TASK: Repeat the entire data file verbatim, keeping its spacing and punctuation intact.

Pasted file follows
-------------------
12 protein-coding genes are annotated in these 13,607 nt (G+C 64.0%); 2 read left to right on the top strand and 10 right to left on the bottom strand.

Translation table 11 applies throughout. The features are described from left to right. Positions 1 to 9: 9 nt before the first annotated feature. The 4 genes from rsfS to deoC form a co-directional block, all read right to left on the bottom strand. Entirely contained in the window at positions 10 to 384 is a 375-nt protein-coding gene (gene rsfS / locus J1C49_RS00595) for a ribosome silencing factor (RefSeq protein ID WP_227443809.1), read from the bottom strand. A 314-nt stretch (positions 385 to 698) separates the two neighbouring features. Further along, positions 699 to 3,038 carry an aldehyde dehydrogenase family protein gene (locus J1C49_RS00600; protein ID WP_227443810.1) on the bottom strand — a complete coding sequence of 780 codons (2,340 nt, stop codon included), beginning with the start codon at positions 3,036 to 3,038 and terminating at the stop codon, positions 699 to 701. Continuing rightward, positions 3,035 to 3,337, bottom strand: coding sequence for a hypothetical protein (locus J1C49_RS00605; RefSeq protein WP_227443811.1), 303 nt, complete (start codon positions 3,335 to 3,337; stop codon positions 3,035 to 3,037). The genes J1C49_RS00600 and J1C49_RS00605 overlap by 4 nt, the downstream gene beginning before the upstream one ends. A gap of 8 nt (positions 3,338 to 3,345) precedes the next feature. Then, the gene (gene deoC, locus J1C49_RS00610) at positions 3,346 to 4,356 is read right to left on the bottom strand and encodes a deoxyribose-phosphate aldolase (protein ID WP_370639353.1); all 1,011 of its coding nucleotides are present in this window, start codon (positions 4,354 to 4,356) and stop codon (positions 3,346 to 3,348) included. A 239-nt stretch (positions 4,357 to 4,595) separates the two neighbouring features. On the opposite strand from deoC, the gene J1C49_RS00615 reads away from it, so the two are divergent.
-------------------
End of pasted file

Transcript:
12 protein-coding genes are annotated in these 13,607 nt (G+C 64.0%); 2 read left to right on the top strand and 10 right to left on the bottom strand.

Translation table 11 applies throughout. The features are described from left to right. Positions 1 to 9: 9 nt before the first annotated feature. The 4 genes from rsfS to deoC form a co-directional block, all read right to left on the bottom strand. Entirely contained in the window at positions 10 to 384 is a 375-nt protein-coding gene (gene rsfS / locus J1C49_RS00595) for a ribosome silencing factor (RefSeq protein ID WP_227443809.1), read from the bottom strand. A 314-nt stretch (positions 385 to 698) separates the two neighbouring features. Further along, positions 699 to 3,038 carry an aldehyde dehydrogenase family protein gene (locus J1C49_RS00600; protein ID WP_227443810.1) on the bottom strand — a complete coding sequence of 780 codons (2,340 nt, stop codon included), beginning with the start codon at positions 3,036 to 3,038 and terminating at the stop codon, positions 699 to 701. Continuing rightward, positions 3,035 to 3,337, bottom strand: coding sequence for a hypothetical protein (locus J1C49_RS00605; RefSeq protein WP_227443811.1), 303 nt, complete (start codon positions 3,335 to 3,337; stop codon positions 3,035 to 3,037). The genes J1C49_RS00600 and J1C49_RS00605 overlap by 4 nt, the downstream gene beginning before the upstream one ends. A gap of 8 nt (positions 3,338 to 3,345) precedes the next feature. Then, the gene (gene deoC, locus J1C49_RS00610) at positions 3,346 to 4,356 is read right to left on the bottom strand and encodes a deoxyribose-phosphate aldolase (protein ID WP_370639353.1); all 1,011 of its coding nucleotides are present in this window, start codon (positions 4,354 to 4,356) and stop codon (positions 3,346 to 3,348) included. A 239-nt stretch (positions 4,357 to 4,595) separates the two neighbouring features. On the opposite strand from deoC, the gene J1C49_RS00615 reads away from it, so the two are divergent.